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Does PSD2 SCA have you worried about added friction? Are you looking for ways to improve your customer checkout experience? Find out how Delegated Authentication can help you deliver both conversion and compliance...
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The e-commerce market is growing rapidly, and so is payment fraud. One of the main motivations behind PSD2 is to make payments safer and more secure. Strong customer authentication (SCA) is a key part of this, but it’s hard to ignore the impact of added security measures on the customer checkout experience.
If you’re concerned that the friction caused by these extra steps will lead to an increase in abandoned carts and a loss in online sales, you’re not alone. So, the question is — how can Delegated Authentication help you win the battle between conversion and compliance?
Delegated Authentication is exciting because it offers an alternative payment authentication without compromising on customer experience or security. Issuers can allow a third party to do the authentication. So, that could be an acquirer, digital wallet provider or you as the merchant.
Payment networks, including Visa, Mastercard and GIE Cartes Bancaires, have begun offering Delegated Authentication broker programmes. Merchants that qualify can perform authentication through their own interface. Each scheme has its own conditions and criteria for registration. But, the benefit across the board is lower cart abandonment, greater control and an increase in transaction approval rates.
We know that having an extra layer of security with electronic payments is valuable when it comes to tackling fraud. But, the added steps create friction.
In a typical buying journey, a customer experiences two authentications. First, with the merchant when they log into their account, and then again with the issuer when it’s time to pay. The issue here is that the more hoops that a customer has to jump through to make a purchase, the less likely they are to complete that purchase.
In some instances, customers can’t always tell if the issuer popup window is authentic, which can cause suspicion and also result in transaction abandonment. So, keeping this process simple is important from a revenue perspective.
With Delegated Authentication, customers are no longer redirected to the issuer interface. This means that you can authenticate customers yourself, keeping them within your domain to offer an easy “one-click” purchase.
As mentioned, cardholders are usually redirected to the issuer interface at checkout. This means that you have no control over the user experience or authentication method used when a customer comes to you to buy goods or a service. If you are a larger organization that partners with multiple PSPs, your customers might have a completely different buying experience. Some customers may be subject to far more friction, or even have fewer authentication options available, creating more barriers to checkout completion. And this lack of consistency definitely won't help ease customer suspicions.Delegated Authentication places the authentication journey in your hands. Basically, you can fulfill the SCA requirements, deciding when and how to authenticate your customers. As an online merchant, you already know your customer, what they want and the best way to authenticate their payments without disrupting their experience. So it makes sense that you are the one to provide this.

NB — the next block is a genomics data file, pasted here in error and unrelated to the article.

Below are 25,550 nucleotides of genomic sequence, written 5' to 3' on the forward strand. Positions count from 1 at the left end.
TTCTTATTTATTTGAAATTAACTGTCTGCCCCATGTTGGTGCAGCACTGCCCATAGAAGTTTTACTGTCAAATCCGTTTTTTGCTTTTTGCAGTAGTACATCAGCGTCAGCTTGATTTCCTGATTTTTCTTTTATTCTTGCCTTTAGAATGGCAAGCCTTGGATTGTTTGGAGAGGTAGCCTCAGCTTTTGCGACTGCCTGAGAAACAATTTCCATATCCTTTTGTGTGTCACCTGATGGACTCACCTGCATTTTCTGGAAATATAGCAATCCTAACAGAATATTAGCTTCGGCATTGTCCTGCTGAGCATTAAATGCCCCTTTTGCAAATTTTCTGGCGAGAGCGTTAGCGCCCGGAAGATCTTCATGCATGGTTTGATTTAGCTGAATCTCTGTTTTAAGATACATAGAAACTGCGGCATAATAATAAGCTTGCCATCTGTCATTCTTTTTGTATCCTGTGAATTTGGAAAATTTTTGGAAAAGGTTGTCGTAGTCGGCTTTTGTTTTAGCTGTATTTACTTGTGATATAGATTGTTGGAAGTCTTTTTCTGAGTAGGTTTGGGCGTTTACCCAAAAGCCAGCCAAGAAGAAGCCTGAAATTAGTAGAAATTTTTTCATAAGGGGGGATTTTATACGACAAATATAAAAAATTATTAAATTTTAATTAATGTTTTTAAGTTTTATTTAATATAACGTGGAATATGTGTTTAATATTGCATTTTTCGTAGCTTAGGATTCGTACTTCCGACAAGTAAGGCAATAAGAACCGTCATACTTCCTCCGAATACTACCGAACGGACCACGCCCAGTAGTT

To join Mastercard and Visa’s card scheme programs, you need to use Fast Identity Online (FIDO) authentication. For merchants that have registered their customers through the service, the customer account login can be used as authentication for payment transactions. FIDO enables passwordless authentication, so all the customer needs is their personal device.
Essentially, when a customer goes to make a purchase, they've already authenticated themselves in a way that is compliant with SCA. From a customer experience standpoint, this is like frictionless authentication.
When it comes to conversion, getting customers to complete their transactions is only half of the challenge. The other is making sure the issuer approves the payment. We have seen that when a customer's payment is declined on one merchant platform, they are more likely to shop elsewhere in the future. This means the merchant loses the sale, and loses out on even more potential value later on. So how can you boost your chances in getting transactions approved by the issuer?As a merchant, you know more about your customers than anyone. Your payment provider only has access to transaction data. You can share insight on the customer account age, their behavior, number of orders, number of payment methods, any password changes and so much more. This fraud-level data is exactly what issuers can use to trust in the authentication, to boost your approval rate.
Seamlessness and ease are the driving principles behind e-commerce. Delegated Authentication means that you don't have to choose between conversion and minimizing the risk of payment fraud. Instead, provide your customers with an intuitive and low-friction user experience while remaining compliant with SCA. In short, a simpler payment process means higher conversion rates.Watch our recent webinar to learn more about Delegated Authentication, 3D Secure and PSD2.
Lola Omo-Ikerodah, Content Writer
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